Mac OS X 10.3 Panther was released on October 24, 2003 and was one of the biggest updates to OS X yet. It featured a new brushed metal interface, an updated Finder, and many more features from Jaguar the year before.

    Version 10.4: "Tiger"

    Tiger was released on April 29, 2005 and as stated by Apple, featured more than 200 new features. Among the new features, Tiger introduced Spotlight, Dashboard, Smart Folders, updated Mail program with Smart Mailboxes, QuickTime 7, Safari 2, Automator, VoiceOver, Core Image and Core Video. Apple released the first Power Intel Macs for Tiger on January 10, 2006. Tiger ran swell on these computers. It was also the last operating system to support the Aqua color scheme.

    Version 10.5: "Leopard"

    Mac OS X v10.5 Leopard was released on October 26, 2007. It was completely redesigned featuring a 3D Dock, a new purple color scheme, and over 200 new features. It had both support for Power PC and Intel Macs too. Leopard was the last release to have support for PowerPC.

    Version 10.6: "Snow Leopard"

    Mac OS X Snow Leopard was released on August 28, 2009, and rather than featuring changes to the appearance, it featured "Under the hood" changes. Snow Leopard dropped support for PowerPC Macs too.

    Version 10.7: "Lion"

    OS X Lion was first shown to the public at the "Back to The Mac" event in 2010, announced more at WWDC 2011, and released on July 20, 2011. It featured iOS like features such as a launchpad, the magic trackpad coming to MacBooks, and a new solar system color scheme. Apple also removed Rosetta making it impossible to use PowerPC apps without jailbreaking.

    Version 10.8: "Mountain Lion"

    OS X Mountain Lion was announced on February 18, 2012, and released on July 25, 2012. It adds more features from iOS 5 and 6 to the Mac such as notifications, messaging, game center, and gaming with people on iPhones, iPods, and iPads.

    Version 10.9: "Mavericks"

    OS X Mavericks was announced on June 10, 2013 at the 2013 Worldwide Developers Conference.[18] It adds the Maps and iBooks applications, as well as new Finder features, better multi-display support, power improvements, and a new version of Safari. It was released on October 22 2013.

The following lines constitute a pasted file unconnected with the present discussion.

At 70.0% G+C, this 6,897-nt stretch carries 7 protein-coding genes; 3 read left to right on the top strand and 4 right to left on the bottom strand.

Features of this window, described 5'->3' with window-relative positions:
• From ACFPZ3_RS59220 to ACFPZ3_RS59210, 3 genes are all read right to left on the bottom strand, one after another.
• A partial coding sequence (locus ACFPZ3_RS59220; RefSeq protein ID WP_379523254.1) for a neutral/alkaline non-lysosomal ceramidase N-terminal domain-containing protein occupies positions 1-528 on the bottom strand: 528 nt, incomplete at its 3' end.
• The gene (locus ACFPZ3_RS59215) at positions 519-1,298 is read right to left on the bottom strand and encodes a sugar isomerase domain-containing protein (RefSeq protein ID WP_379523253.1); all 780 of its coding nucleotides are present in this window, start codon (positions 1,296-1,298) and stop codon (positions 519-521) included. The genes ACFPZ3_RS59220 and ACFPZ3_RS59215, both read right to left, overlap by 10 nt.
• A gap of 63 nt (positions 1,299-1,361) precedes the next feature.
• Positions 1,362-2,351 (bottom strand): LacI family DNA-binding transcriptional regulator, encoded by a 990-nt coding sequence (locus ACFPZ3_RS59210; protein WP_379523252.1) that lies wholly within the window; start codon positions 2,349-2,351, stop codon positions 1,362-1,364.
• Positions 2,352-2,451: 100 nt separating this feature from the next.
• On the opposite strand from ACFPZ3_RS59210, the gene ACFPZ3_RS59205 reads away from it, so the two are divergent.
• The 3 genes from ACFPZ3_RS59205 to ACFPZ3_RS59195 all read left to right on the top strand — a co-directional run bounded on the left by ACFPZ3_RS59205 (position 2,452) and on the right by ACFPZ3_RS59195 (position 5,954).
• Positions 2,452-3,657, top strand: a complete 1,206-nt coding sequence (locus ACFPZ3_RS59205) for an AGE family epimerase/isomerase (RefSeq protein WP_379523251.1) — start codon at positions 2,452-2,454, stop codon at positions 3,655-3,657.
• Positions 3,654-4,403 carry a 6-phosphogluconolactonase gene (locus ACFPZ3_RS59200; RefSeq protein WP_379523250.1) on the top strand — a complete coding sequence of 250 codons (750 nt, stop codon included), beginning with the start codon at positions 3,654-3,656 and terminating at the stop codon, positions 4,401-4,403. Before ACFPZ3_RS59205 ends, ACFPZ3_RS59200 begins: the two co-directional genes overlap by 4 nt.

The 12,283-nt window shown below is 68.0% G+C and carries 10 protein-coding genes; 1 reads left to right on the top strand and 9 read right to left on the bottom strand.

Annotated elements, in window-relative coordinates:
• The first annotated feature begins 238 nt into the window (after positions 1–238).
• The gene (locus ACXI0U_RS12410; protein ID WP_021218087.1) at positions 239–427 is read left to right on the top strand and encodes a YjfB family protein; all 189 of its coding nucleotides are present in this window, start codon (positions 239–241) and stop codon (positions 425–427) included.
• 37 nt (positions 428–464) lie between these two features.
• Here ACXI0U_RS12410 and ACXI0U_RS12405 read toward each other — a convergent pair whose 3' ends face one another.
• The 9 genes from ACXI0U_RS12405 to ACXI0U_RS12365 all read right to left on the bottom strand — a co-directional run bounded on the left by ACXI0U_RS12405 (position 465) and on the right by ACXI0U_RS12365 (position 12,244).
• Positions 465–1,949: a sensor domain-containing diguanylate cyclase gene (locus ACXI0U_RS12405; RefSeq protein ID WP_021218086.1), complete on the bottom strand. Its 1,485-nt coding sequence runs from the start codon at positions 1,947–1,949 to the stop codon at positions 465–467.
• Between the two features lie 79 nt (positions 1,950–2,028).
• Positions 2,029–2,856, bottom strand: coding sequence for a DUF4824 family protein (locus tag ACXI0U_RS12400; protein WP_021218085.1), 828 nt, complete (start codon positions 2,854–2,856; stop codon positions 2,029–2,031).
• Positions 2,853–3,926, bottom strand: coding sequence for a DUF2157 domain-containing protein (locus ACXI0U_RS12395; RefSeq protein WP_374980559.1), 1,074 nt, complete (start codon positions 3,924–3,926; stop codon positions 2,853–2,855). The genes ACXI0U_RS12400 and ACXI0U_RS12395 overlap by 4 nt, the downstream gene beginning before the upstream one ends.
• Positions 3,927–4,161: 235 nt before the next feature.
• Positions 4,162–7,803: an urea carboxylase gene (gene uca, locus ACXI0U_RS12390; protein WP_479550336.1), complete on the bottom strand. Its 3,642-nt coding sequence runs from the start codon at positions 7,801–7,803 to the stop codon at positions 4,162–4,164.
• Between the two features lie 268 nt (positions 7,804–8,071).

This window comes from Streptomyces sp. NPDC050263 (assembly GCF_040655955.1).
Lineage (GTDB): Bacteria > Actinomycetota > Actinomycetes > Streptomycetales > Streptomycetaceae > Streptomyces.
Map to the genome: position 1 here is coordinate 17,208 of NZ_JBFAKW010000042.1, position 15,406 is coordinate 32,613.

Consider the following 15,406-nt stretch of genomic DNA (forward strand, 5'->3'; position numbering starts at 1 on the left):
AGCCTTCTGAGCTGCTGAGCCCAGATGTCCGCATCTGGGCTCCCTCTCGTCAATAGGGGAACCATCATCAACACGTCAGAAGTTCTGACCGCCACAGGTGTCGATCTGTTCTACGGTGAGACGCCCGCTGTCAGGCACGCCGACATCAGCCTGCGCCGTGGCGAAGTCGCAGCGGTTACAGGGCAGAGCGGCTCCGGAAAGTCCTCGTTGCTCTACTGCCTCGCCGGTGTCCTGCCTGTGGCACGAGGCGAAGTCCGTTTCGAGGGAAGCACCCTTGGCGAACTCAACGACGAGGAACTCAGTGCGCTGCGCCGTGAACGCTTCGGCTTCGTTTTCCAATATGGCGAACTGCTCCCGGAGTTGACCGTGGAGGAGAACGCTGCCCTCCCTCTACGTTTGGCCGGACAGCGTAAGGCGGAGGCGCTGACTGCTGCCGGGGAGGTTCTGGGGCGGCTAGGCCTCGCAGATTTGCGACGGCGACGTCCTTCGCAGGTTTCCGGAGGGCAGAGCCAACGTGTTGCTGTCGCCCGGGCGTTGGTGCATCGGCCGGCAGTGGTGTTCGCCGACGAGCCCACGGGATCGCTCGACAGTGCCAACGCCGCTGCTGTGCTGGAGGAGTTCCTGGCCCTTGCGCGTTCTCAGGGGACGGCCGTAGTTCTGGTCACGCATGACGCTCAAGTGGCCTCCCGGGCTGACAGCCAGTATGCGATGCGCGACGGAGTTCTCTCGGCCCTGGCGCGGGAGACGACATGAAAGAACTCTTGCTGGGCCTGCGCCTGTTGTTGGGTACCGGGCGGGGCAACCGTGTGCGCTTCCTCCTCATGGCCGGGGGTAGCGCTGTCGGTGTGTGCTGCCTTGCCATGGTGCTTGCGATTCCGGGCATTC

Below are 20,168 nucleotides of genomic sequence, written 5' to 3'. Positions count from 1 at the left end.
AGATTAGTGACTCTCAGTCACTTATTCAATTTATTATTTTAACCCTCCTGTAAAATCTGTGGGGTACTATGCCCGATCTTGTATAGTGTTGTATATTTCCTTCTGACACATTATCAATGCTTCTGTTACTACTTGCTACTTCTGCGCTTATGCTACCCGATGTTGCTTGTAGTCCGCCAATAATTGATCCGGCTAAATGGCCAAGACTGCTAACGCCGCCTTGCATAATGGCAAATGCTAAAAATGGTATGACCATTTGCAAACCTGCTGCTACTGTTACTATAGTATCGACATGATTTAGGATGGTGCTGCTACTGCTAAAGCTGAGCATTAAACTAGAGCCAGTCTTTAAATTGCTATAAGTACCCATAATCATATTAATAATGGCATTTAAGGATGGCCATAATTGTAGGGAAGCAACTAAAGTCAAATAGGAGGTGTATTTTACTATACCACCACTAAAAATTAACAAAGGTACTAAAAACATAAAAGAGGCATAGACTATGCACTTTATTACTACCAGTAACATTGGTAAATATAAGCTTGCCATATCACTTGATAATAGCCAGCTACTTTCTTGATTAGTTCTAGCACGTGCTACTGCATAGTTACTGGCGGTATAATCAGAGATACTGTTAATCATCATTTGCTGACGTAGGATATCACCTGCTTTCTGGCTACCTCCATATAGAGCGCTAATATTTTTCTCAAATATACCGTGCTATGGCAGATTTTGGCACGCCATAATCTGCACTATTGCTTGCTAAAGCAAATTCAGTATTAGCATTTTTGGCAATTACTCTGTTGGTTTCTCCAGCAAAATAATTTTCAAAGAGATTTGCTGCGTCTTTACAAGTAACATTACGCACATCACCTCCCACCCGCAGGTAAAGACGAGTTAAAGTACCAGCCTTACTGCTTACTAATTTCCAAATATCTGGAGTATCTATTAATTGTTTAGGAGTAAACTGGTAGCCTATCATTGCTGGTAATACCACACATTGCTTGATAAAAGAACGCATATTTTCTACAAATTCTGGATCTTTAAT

1. "Apple Developer: Cocoa Overview". Apple. Retrieved April 9, 2010. 
    2. "Apple Developer: Mac OS X Technology Overview". Apple. Retrieved April 9, 2010. 
    3. "Mac OS X 10.5 on Intel-based Macintosh computers". The Open Group. Retrieved November 22, 2009. 
    4. "Mac OS X 10.6 on Intel-based Macintosh computers". The Open Group. Retrieved April 7, 2010. 
    5. "Mac OS X 10.8 on Intel-based Macintosh computers". The Open Group. Retrieved July 25, 2012. 
    6. "Apple page on UNIX". Apple. Retrieved November 5, 2008. 
    7. "Apple technology brief on UNIX". Apple. Retrieved November 5, 2008. 
    8. Patel, Nilay (February 16, 2012). "Apple officially renames Mac OS X to OS X, drops the 'Mac'". The Verge. Vox Media. Retrieved February 21, 2012. 
    9. Apple (July 18, 2001). "Apple Previews Next Version of Mac OS X". Press release. Retrieved March 11, 2010. 
    10. Apple (May 6, 2002). "Apple Previews "Jaguar", the Next Major Release of Mac OS X". Press release. Retrieved March 11, 2010. 
    11. Apple (June 23, 2003). "Apple Preiews Mac OS X "Panther"". Press release. Retrieved March 11, 2010. 
    12. Apple. "Steve Jobs to Kick Off Apple's Worldwide Developers Conference 2004 with Preview of Mac OS X "Tiger"". Press release. Retrieved March 11, 2010. 
    13. Apple. "Apple Executives to Preview Mac OS X "Leopard" at WWDC 2006 Keynote". Press release. Retrieved March 11, 2010. 
    14. Apple (June 9, 2008). "Apple Previews Mac OS X Snow Leopard to Developers". Press release. Retrieved March 11, 2010. 
    15. Apple (October 20, 2010). "Apple Gives Sneak Peek of Mac OS X Lion". Press release. Retrieved October 20, 2010. 
    16. Apple (February 16, 2012). "Apple Releases OS X Mountain Lion Developer Preview with Over 100 New Features". Press release. Retrieved February 16, 2012. 
    17. Apple (July 25, 2012). "Mountain Lion Available Today From Mac App Store". Press release. Retrieved July 25, 2012. 
    18. 18.0 18.1 Apple (June 10, 2013). "Apple Releases Developer Preview of OS X Mavericks With More Than 200 New Features". Press release. Retrieved June 11, 2013. 
    19. Operating System Market Share, November 2012, courtesy of Net Applications, a marketing company which obtains its data from the Alexa Toolbar or related products. Because people who install these products on their computers are not always aware that the product reports web browsing habits back to the marketers at Alexa some security software considers the Alexa Toolbar spyware and removes it. Both the automated removal-as-spyware and the self-selecting nature of those who install software that reports on personal web browsing habits raises questions as to whether the resulting data represents a unbiased statistical sample of Internet users.